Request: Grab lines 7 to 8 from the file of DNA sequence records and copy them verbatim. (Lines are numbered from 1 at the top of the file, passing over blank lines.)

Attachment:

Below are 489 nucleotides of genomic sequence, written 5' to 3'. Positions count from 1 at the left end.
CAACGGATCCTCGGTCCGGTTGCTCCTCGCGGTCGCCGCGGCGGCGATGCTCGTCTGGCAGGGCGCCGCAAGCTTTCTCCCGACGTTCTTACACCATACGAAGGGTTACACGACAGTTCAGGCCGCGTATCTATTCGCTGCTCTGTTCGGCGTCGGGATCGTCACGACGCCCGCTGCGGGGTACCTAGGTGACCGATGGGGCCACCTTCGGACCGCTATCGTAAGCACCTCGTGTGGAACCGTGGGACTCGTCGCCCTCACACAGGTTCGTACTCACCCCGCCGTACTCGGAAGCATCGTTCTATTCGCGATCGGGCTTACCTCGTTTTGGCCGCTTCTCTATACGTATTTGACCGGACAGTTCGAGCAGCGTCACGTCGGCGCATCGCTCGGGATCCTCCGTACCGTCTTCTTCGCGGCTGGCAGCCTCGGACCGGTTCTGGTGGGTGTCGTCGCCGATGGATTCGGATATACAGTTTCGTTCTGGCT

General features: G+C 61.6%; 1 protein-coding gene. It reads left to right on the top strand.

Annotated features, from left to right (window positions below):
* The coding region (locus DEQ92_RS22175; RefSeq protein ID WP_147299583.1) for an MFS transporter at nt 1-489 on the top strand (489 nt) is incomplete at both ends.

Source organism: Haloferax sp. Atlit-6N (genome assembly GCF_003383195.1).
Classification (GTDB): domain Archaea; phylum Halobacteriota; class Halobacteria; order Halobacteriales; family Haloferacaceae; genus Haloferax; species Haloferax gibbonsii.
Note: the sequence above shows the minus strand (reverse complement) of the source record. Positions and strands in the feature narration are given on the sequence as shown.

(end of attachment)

Classification (GTDB): domain Archaea; phylum Halobacteriota; class Halobacteria; order Halobacteriales; family Haloferacaceae; genus Haloferax; species Haloferax gibbonsii.
Note: the sequence above shows the minus strand (reverse complement) of the source record. Positions and strands in the feature narration are given on the sequence as shown.